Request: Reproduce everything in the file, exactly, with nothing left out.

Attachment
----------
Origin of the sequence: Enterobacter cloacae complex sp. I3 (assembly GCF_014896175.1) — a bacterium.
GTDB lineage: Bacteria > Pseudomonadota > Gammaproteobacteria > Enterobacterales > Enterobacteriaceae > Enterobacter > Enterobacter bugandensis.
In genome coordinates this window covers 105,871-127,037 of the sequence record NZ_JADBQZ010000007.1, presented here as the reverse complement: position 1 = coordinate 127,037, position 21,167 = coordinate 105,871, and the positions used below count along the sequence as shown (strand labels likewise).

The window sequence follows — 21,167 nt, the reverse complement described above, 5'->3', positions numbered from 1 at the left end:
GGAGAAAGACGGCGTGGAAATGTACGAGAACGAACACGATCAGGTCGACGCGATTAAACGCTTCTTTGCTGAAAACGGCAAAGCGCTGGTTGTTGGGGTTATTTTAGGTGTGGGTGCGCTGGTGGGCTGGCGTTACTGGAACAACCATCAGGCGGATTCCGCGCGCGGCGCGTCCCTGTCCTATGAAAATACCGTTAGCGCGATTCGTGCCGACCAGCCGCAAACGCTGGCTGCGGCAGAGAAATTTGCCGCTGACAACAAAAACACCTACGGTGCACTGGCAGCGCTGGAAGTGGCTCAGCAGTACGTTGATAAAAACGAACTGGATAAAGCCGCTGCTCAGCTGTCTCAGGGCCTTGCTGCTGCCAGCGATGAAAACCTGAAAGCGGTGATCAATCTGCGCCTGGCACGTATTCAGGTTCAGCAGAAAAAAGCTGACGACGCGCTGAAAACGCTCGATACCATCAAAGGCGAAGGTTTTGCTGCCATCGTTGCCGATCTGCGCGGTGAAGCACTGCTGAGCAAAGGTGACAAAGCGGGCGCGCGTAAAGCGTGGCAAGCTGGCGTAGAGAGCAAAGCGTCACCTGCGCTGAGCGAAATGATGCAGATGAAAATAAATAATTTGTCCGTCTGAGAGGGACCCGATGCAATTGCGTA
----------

Origin of the sequence: Enterobacter cloacae complex sp. I3 (assembly GCF_014896175.1) — a bacterium.
GTDB lineage: Bacteria > Pseudomonadota > Gammaproteobacteria > Enterobacterales > Enterobacteriaceae > Enterobacter > Enterobacter bugandensis.
In genome coordinates this window covers 105,871-127,037 of the sequence record NZ_JADBQZ010000007.1, presented here as the reverse complement: position 1 = coordinate 127,037, position 21,167 = coordinate 105,871, and the positions used below count along the sequence as shown (strand labels likewise).

The window sequence follows — 21,167 nt, the reverse complement described above, 5'->3', positions numbered from 1 at the left end:
GGAGAAAGACGGCGTGGAAATGTACGAGAACGAACACGATCAGGTCGACGCGATTAAACGCTTCTTTGCTGAAAACGGCAAAGCGCTGGTTGTTGGGGTTATTTTAGGTGTGGGTGCGCTGGTGGGCTGGCGTTACTGGAACAACCATCAGGCGGATTCCGCGCGCGGCGCGTCCCTGTCCTATGAAAATACCGTTAGCGCGATTCGTGCCGACCAGCCGCAAACGCTGGCTGCGGCAGAGAAATTTGCCGCTGACAACAAAAACACCTACGGTGCACTGGCAGCGCTGGAAGTGGCTCAGCAGTACGTTGATAAAAACGAACTGGATAAAGCCGCTGCTCAGCTGTCTCAGGGCCTTGCTGCTGCCAGCGATGAAAACCTGAAAGCGGTGATCAATCTGCGCCTGGCACGTATTCAGGTTCAGCAGAAAAAAGCTGACGACGCGCTGAAAACGCTCGATACCATCAAAGGCGAAGGTTTTGCTGCCATCGTTGCCGATCTGCGCGGTGAAGCACTGCTGAGCAAAGGTGACAAAGCGGGCGCGCGTAAAGCGTGGCAAGCTGGCGTAGAGAGCAAAGCGTCACCTGCGCTGAGCGAAATGATGCAGATGAAAATAAATAATTTGTCCGTCTGAGAGGGACCCGATGCAATTGCGTA